Opening Nights: Babs the Dodo

It's hard out there for a spokesperson.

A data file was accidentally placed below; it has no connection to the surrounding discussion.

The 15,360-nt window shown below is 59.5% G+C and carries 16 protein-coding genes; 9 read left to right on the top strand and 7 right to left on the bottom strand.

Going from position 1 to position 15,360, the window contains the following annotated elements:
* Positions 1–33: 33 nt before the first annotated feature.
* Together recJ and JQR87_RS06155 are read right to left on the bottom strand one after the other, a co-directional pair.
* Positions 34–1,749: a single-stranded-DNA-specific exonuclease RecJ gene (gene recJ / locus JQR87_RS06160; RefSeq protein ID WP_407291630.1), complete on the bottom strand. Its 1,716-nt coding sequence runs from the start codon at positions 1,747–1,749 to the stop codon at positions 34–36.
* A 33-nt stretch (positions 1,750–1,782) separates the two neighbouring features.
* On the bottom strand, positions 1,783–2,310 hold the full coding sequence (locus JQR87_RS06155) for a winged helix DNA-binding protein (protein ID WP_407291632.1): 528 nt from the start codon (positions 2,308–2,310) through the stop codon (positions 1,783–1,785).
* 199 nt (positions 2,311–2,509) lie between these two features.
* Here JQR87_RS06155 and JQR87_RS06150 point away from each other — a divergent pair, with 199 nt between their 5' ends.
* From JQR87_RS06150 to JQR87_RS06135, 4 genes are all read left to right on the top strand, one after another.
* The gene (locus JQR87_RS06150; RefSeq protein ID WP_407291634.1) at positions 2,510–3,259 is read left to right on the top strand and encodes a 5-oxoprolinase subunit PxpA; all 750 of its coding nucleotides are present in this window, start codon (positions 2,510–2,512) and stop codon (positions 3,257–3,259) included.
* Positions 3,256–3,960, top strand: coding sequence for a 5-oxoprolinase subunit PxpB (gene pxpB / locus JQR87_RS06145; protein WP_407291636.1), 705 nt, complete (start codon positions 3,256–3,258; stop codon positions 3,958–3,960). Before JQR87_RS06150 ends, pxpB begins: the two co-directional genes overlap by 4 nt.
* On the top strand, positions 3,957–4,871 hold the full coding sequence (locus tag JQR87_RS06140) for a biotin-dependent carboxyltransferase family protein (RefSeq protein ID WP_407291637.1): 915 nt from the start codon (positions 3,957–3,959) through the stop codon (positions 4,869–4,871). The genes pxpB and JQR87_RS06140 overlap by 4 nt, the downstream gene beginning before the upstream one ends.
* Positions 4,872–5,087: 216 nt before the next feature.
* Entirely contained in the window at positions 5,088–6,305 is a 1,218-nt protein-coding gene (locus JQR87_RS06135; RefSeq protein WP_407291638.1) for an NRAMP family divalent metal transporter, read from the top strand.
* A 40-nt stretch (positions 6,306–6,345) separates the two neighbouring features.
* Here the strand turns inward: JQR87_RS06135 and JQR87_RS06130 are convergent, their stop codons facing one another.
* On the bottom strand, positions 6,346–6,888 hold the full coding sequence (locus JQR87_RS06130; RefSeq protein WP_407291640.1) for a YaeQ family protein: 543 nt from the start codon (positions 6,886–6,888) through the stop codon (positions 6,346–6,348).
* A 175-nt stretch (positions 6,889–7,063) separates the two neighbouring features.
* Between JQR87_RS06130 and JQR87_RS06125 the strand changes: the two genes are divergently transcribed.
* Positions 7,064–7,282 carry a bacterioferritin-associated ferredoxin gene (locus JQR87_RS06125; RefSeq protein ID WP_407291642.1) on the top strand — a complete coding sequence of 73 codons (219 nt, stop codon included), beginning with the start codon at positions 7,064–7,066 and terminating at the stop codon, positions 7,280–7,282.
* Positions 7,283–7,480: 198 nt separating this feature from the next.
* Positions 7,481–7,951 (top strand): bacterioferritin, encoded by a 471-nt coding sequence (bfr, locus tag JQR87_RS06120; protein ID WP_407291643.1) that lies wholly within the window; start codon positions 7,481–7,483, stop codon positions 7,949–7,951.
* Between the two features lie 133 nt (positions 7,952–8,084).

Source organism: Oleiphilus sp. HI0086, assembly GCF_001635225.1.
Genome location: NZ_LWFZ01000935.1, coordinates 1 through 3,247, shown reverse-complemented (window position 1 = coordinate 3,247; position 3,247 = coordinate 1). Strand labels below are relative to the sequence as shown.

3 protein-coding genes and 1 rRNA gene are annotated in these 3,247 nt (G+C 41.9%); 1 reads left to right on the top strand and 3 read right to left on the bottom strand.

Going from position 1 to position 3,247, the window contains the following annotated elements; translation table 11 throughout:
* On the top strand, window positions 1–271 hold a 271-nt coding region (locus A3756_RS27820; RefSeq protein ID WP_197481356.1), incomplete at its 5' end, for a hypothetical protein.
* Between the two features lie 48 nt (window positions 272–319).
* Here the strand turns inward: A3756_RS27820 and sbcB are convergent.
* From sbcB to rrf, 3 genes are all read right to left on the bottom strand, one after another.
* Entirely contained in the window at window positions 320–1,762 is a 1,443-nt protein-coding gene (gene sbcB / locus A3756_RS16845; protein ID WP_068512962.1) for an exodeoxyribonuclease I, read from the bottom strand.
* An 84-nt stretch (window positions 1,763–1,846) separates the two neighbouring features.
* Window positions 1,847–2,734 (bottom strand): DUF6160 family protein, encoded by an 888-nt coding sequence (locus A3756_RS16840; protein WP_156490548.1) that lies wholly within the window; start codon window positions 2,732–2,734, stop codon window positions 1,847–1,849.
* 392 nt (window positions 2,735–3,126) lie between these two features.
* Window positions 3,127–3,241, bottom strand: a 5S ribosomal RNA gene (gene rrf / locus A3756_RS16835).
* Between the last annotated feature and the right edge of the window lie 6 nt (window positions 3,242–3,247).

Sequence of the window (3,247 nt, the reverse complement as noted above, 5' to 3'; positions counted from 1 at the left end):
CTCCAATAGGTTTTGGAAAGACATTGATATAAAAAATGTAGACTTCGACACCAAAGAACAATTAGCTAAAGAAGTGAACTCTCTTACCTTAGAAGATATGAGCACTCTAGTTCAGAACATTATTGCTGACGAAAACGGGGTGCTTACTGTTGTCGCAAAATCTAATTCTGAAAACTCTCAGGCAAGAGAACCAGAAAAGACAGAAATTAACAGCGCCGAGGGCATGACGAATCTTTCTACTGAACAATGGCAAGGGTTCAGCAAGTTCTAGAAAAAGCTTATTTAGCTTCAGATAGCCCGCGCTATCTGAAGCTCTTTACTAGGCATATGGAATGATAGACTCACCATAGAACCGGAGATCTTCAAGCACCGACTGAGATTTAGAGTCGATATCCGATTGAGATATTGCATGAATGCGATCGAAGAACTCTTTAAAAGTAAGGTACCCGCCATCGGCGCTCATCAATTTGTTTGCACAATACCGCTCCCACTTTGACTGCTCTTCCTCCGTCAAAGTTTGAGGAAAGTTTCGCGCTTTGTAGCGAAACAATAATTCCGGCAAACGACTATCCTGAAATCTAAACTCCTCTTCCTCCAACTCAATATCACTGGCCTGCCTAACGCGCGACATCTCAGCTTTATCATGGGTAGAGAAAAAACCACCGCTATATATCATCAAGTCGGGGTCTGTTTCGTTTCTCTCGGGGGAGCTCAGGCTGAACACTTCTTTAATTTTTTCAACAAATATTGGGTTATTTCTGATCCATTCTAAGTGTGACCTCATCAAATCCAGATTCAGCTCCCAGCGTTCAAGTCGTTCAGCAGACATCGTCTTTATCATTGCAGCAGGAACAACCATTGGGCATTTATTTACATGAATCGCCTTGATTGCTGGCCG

"Hope is not the thing with feathers," Woody Allen concluded after reading Emily Dickinson's poem that argues the contrary. "The thing with feathers has turned out to be my nephew, and I must take him to a specialist in Zurich." Babs the Dodo, in its world premiere via Washington Ensemble Theatre, hopes to be that Dada, that dopey and endearing. But once your 80 minutes are gone, what you're left with is a strong urge to ask Yale playwriting grad Michael Mitnick who the hell slipped him a roofie while he was writing the third act. His play is daring enough at its most conventional—after all, we're watching a small-screen celebrity deal with the travails of turning 50. It's rare enough to see a 50-year-old woman as the protagonist of anything these days. And because Jessica Trundy has designed a Rubik's cube of a set, we're able to watch home-shopping hawker Babs Gillespie (Marty Mukhalian) sit down and sob while on the show that follows her, "Handsome" Chris (John Abramson) shills a variety of objects of questionable value. My favorite: the No. 2 pencil, a bargain at a nickel, plus $8.95 for shipping. Babs catches fire with the introduction of a guileless ornithologist (Charles Norris) and the network boss, Jocelyn (Hannah Victoria Franklin), who does for cable TV what Miranda Priestly did for fashion in The Devil Wears Prada. Not content to let these wonderful characters unspool in their own reality, Mitnick grabs the wheel of their fortunes and pulls them all into a ditch with his decision to have Babs' fears of extinction sprout wings. Literally. What follows is silly, convoluted, yet still watchable. Even when you're disappointed by where the plot leads, WET's fine ensemble work, nimble directing, and stagecraft are worth the ticket price all by themselves. Director Elise Hunt works with precision to wring the most from what's here. Mukhalian waxes suicidal, while Abramson giddily whores his trinkets. Norris takes "flights of fancy" to a whole new level, and Franklin delivers a speech that will have wannabe TV stars quaking in their Uggs before ever stepping into an audition again. Babs the Dodo is far from my favorite WET show, but for me, they're like Coen brothers movies. You won't like every story, but each one says something fascinating about the artists' creativity. I'd rather watch WET fail interestingly than sit through another earnest little snooze-fest. It's the difference between a high-wire act and geriatric yoga on a mat.

 
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